Last Monday’s Four Corners program on gender affirming care highlighted concerns about research undertaken with 79 young trans people and their families who sought help at the Children’s Hospital Westmead.
Since the Four Corners episode, the New South Wales health minister has announced a review of the scientific evidence related to health care for young trans people.
One family who took part in the research featured in the ABC program expressed shock and distress at how they and others in their community were represented and how the study was framed when it was published. The research suggested links to family trauma and dysfunction and high rates of “desistance” (defined in the research as the resolution or disappearance of gender-related distress).
The program raised important questions about ethical research. What are the obligations of researchers and ethics committees to ensure the best outcomes? How can we ensure ethical principles for young trans people and their families are met – especially when they might see research as one of few avenues for accessing care? How do young trans people and their families know when they should or shouldn’t sign up?
In Australia, a human research ethics committee must assess research conducted with people before it’s given the go-ahead. These committees are often located in universities, government departments and hospitals. They include a chairperson, members of the public and people with expert knowledge and current experience in research.
Ethics committees aim to ensure research proposals meet ethical principles and guidelines. These say research should be respectful, culturally safe and undertaken in the best interest of the individuals and communities.
Marginalised communities, in particular, need culturally safe research. This includes trans young people, many of whom experience anxiety and depression as a result of stigma and discrimination.
Ensuring research participants are culturally safe means they feel accepted and are socially, emotionally and physically protected from harm when participating in health research. Cultural safety includes recognising research participants may have more than one marginalised identity, such as young Aboriginal trans people or young trans people with a disability.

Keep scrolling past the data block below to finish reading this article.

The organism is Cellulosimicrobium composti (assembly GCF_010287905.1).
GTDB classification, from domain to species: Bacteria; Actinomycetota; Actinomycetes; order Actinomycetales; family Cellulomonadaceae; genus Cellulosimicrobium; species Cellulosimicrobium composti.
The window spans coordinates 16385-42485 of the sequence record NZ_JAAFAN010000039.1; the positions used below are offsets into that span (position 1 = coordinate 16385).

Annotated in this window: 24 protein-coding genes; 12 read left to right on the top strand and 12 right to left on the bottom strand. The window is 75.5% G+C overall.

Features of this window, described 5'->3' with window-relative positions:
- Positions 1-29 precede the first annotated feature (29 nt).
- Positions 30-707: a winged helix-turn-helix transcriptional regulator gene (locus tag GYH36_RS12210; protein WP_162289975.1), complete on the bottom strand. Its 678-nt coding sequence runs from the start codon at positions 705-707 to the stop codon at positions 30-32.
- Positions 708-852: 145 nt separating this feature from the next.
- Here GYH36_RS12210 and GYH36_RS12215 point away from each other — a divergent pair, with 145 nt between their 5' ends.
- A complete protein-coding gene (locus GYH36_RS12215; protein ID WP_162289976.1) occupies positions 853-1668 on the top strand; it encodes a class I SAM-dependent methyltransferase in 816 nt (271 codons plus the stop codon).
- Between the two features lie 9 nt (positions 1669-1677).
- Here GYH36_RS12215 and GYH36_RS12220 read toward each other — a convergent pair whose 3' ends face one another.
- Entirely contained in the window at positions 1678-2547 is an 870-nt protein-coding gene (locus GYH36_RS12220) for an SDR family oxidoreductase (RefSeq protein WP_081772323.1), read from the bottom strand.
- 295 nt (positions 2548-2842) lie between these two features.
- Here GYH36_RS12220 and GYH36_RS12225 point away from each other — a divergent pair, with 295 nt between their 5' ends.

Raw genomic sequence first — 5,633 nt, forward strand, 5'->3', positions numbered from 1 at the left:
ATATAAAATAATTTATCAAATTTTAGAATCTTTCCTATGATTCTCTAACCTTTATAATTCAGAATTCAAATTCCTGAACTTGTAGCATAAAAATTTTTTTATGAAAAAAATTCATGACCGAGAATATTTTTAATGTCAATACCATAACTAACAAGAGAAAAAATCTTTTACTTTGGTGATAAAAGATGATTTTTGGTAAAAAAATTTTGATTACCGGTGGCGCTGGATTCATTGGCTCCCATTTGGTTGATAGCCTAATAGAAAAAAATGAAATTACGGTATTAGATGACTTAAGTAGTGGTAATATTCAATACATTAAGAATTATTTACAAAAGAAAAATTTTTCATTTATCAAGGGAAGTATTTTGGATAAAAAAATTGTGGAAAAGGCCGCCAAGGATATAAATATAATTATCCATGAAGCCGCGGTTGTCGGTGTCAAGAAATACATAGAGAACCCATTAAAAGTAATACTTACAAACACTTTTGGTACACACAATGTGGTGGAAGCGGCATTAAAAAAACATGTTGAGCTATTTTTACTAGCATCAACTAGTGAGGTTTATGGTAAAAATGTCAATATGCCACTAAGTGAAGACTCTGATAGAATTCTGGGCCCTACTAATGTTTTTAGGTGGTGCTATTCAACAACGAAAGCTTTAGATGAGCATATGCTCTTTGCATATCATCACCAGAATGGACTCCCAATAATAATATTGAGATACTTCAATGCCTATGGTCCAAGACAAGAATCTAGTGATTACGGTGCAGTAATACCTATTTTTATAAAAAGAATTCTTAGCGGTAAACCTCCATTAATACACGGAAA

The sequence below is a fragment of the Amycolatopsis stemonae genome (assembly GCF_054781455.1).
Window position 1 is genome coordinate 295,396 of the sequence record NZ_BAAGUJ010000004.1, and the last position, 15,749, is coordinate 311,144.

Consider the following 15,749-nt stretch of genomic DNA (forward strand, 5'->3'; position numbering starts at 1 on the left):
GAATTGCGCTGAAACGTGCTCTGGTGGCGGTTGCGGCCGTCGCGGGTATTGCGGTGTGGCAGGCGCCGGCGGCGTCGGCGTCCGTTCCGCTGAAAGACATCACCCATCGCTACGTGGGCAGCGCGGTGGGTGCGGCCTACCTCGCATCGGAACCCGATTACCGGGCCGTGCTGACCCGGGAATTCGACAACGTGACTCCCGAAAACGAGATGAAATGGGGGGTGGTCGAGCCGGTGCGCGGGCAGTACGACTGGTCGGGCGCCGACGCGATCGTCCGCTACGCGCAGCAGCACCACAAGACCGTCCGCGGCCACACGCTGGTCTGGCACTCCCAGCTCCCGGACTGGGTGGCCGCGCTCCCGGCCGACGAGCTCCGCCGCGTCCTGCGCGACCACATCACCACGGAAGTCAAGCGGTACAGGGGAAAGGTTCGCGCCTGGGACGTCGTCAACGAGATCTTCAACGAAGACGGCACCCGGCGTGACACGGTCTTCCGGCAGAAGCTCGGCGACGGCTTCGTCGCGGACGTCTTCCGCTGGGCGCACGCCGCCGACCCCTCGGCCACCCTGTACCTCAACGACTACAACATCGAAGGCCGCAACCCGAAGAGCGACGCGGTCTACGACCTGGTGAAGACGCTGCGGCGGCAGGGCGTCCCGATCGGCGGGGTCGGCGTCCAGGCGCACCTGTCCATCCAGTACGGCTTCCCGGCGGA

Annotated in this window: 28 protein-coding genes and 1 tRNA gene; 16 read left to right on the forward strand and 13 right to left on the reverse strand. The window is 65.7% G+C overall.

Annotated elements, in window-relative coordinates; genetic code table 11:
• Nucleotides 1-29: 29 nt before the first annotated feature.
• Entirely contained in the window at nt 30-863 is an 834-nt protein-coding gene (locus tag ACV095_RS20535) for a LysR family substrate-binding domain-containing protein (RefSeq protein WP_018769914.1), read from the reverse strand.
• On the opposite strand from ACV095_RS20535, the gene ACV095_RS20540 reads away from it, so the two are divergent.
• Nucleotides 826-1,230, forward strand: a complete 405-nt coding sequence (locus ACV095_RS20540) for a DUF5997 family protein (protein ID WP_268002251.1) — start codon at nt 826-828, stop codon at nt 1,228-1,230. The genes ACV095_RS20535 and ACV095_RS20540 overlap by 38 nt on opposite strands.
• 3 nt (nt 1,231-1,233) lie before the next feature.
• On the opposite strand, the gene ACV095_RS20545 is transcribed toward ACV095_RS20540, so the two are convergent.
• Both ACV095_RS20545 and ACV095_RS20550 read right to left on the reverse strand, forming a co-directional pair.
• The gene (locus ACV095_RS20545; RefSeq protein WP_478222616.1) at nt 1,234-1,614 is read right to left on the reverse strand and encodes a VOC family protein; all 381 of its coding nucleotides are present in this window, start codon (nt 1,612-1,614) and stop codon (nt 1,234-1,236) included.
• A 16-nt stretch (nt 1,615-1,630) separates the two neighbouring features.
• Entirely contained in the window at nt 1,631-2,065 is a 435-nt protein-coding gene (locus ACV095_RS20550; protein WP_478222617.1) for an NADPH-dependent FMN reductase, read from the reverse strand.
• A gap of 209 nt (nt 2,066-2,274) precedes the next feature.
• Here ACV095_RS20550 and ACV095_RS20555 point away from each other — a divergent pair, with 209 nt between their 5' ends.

Researchers and ethics committees also must ensure research is conducted ethically. Doing research responsibly includes being open and honest in developing, undertaking and accurately reporting research findings.
“Do good”, “do no harm”, and “nothing about us without us” are fundamental ethical principles. Accordingly, it is expected research with young trans people and their families is undertaken ethically, responsibly and with integrity.
Young trans people and their families need to be involved throughout the research process. Partnerships must be established before research proposals are submitted to ethics committees for approval. Working in partnerships with trans children, young people, their families, and communities builds mutual trust, respect, and accountability.
When young trans people and their families are not meaningfully included as research partners, research findings can be misinterpreted. This can cause harm to young people and their families.
The Wellbeing, Health & Youth engagement framework co-produced with young people from different marginalised groups presents a set of values and practical questions for researchers that promote ethical engagement with young people. These include looking at how co-design can create an approach that is youth-centred, strengths-based and focused on maximising opportunities for health and wellbeing.
When engagement includes mutual trust and accountability, diversity and inclusion, and equity and responsiveness, participants and their loved ones are unlikely to feel shock at how their experiences are presented.
Participants should be presented with clear information about what the study will involve and the implications of participation. Before deciding on whether to participate in research, young trans people and their families should know their rights in research settings including the right to complain and what happens to their personal data if they withdraw.
Helpful questions to ask before consenting to participate in research include:
Participation in research should be a choice. It should not involve any kind of coercion, such as feeling that not participating in the research would mean a person would not get the same access to gender-affirming health care.
Robust research is vital to reducing this health inequity and improving the health and wellbeing of young trans people.
To ensure this research is of the highest standard, ethics committees must have the expertise to uphold ethical principles in research involving trans children and adolescents. They may need more training and should seek independent guidance from subject experts, including from people with lived experience.
As the Four Corners program shows, high-quality guidelines specifically for research with trans people, including children and adolescents, are urgently needed.
This article first appeared on The Conversation as 'Health research must be ethical – we can do more to make sure that’s the case for young trans people and their families'.
It was written by Cristyn Davies, Research Fellow in Child and Adolescent Health, Faculty of Medicine and Health, University of Sydney; Kerry H. Robinson, Professor in Sociology, School of Social Sciences, Western Sydney University; Rachel Skinner Professor in Paediatrics, University of Sydney; Sav Zwickl, Trans Health Research Fellow, The University of Melbourne.
Head image credit: Pexels / Katie Rainbow.